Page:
Assistant Professor Derek Huffman joined Colby’s Psychology Department in 2020. Holding a Ph.D. in neurobiology and behavior from the University of California, Irvine, Huffman’s research investigates how people learn and remember information, especially about their environment, through using computational techniques. He fielded questions from Staff Writer Kardelen Koldas ’15 about his research and teaching.
What does your research explore? What are you hoping to better understand?
The field of cognitive neuroscience attempts to understand the mind (i.e., cognition) by combining the study of behavior with the study of the brain (i.e., neuroscience). Our memories make us who we are as individuals; therefore, I’m fascinated by the cognitive neuroscience of memory and spatial navigation. I want to know how we can use our memory to navigate large-scale spatial environments like Colby’s campus, how we can remember celebrating our children’s birthdays, and why patients with memory disorders, such as Alzheimer’s disease, lose these abilities.
How do you carry out this research at Colby?
At Colby, I have started the Huffman Spatial Cognition Lab. Our work focuses on developing immersive behavioral tasks that will better approximate our everyday experiences. For example, we’re using immersive virtual reality, and we create smartphone applications for real-world memory tasks. In the future, we will use neurophysiology to study how the brain represents these immersive experiences. We will also apply techniques like machine learning and computational modeling to try to understand the human brain and behavior. Additionally, we will study both younger and older adults to understand how our ability to learn, remember, and navigate changes as we get older, which we hope will provide a framework for understanding Alzheimer’s disease.
How are you integrating your research into your teaching? What specialized courses have you offered at Colby?
The Department of Psychology has a great tradition of providing opportunities for students to conduct research in both the classroom and the lab. For example, in my Cognitive Neuroscience seminar and Collaborative Research in Cognitive Neuroscience courses, we discuss papers and work in teams to conduct novel research projects. This is a very exciting opportunity to get to work with students in a way that is really unlike anything that I experienced in my own education, even including graduate school. My field is very computational, so I get really excited to teach students about programming in several courses and how it can be applied to answer questions about the human mind and brain.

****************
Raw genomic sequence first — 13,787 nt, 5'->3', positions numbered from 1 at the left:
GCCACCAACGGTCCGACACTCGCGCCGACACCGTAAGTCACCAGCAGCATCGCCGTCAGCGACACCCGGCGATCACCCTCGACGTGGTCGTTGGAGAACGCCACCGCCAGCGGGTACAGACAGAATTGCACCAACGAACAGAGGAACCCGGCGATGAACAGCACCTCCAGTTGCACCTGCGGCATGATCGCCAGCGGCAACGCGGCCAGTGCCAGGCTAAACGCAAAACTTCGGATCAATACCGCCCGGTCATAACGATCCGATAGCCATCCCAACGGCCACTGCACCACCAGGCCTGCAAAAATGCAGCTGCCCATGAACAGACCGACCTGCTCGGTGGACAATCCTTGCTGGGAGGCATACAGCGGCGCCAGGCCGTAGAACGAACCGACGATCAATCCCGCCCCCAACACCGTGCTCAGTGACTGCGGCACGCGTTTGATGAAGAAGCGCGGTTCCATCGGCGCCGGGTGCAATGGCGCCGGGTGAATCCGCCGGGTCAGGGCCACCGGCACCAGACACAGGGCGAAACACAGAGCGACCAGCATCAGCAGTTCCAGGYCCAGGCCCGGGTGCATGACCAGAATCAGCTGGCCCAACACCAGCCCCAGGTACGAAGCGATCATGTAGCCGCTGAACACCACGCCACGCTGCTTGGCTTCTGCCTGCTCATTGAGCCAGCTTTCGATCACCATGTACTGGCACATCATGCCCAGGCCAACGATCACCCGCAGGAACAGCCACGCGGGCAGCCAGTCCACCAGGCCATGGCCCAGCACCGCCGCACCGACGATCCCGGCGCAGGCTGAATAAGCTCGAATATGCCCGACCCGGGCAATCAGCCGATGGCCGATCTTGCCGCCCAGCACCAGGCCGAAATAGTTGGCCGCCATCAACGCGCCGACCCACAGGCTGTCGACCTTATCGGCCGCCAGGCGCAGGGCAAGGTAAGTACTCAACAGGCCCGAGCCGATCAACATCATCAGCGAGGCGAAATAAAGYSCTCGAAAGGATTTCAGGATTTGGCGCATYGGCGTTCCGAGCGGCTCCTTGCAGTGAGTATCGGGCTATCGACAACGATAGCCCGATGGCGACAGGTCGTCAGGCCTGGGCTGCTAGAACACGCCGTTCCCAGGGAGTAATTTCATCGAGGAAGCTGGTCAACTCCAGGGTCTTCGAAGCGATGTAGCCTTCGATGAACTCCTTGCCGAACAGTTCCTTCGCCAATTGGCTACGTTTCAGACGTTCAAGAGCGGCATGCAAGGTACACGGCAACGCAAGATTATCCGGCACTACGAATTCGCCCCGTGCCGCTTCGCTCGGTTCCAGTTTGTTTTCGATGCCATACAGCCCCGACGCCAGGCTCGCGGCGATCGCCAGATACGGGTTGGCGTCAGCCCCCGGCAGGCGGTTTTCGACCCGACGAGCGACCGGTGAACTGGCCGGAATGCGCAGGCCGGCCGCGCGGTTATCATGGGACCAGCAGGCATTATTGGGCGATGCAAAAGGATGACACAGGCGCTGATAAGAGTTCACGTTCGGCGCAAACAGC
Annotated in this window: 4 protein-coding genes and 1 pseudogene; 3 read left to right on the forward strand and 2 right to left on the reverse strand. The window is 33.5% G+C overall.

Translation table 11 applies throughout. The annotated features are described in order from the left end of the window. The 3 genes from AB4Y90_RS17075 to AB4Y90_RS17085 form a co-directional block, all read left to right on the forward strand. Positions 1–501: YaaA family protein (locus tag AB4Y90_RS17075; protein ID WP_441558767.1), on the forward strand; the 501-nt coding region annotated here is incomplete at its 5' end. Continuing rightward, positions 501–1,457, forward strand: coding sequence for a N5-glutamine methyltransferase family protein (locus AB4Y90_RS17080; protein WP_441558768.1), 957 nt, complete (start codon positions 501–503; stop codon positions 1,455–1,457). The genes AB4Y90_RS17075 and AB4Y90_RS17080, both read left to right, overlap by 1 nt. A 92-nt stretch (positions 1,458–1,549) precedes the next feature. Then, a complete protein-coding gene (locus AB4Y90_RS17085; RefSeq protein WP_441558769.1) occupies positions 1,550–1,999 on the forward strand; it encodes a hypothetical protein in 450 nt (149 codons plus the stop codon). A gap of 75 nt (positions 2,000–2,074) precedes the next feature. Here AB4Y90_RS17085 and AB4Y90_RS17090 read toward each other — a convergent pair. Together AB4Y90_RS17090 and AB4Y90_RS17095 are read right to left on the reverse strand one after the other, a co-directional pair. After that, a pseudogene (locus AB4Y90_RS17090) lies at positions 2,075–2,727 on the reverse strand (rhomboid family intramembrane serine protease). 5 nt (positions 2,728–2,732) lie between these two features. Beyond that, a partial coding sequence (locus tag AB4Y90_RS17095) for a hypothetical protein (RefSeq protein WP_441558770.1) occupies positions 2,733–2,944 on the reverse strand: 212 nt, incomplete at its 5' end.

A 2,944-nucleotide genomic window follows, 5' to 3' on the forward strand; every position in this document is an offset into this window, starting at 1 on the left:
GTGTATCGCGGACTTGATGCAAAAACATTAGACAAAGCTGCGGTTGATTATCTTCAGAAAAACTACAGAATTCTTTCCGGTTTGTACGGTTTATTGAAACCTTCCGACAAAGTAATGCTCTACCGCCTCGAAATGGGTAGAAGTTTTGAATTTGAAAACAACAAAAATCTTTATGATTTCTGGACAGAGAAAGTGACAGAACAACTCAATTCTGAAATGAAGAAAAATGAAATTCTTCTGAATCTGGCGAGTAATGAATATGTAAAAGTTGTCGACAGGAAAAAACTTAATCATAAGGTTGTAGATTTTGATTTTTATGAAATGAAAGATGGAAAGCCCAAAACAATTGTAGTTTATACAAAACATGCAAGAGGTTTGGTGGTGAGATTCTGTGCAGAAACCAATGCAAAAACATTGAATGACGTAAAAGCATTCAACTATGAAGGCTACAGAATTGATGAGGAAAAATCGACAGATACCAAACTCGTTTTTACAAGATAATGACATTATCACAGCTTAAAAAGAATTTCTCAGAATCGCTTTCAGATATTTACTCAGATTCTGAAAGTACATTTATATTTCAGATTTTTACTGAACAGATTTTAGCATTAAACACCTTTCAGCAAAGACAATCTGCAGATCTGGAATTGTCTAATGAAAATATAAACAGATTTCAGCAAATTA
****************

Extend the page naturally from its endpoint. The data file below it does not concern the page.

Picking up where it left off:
What impact are you hoping to have at Colby?
I’m excited to be offering new courses in cognitive neuroscience, which add to the psychology: neuroscience major. In our courses, we also have several students from the biology: neuroscience major, and I hope that these classes will inspire students from all majors to get excited about the brain, cognition, and behavior. And I’d like to further develop the neuroscience programs here at Colby, because neuroscience is such an important and fascinating topic. I also hope that I can help students gain valuable research skills, both from my classes and from my research.
What attracted you most about Colby?
There were several aspects. First, I wanted to be in a place that really valued integrating teaching and research. Second, I wanted to work with passionate students who took an active role in their learning experience. When I came to Colby for my interview, students asked me amazing, high-level questions after my talk. I was thrilled to think about working with Colby students. Third, I wanted to be in a department that values the intersection between psychology, neuroscience, and computer science. Our department has majors in this intersection, including psychology: neuroscience and computational psychology. Fourth, I felt a sense of excitement at Colby. I like that the College is constantly pushing the boundaries and trying to redefine the future of teaching and research in the liberal arts setting.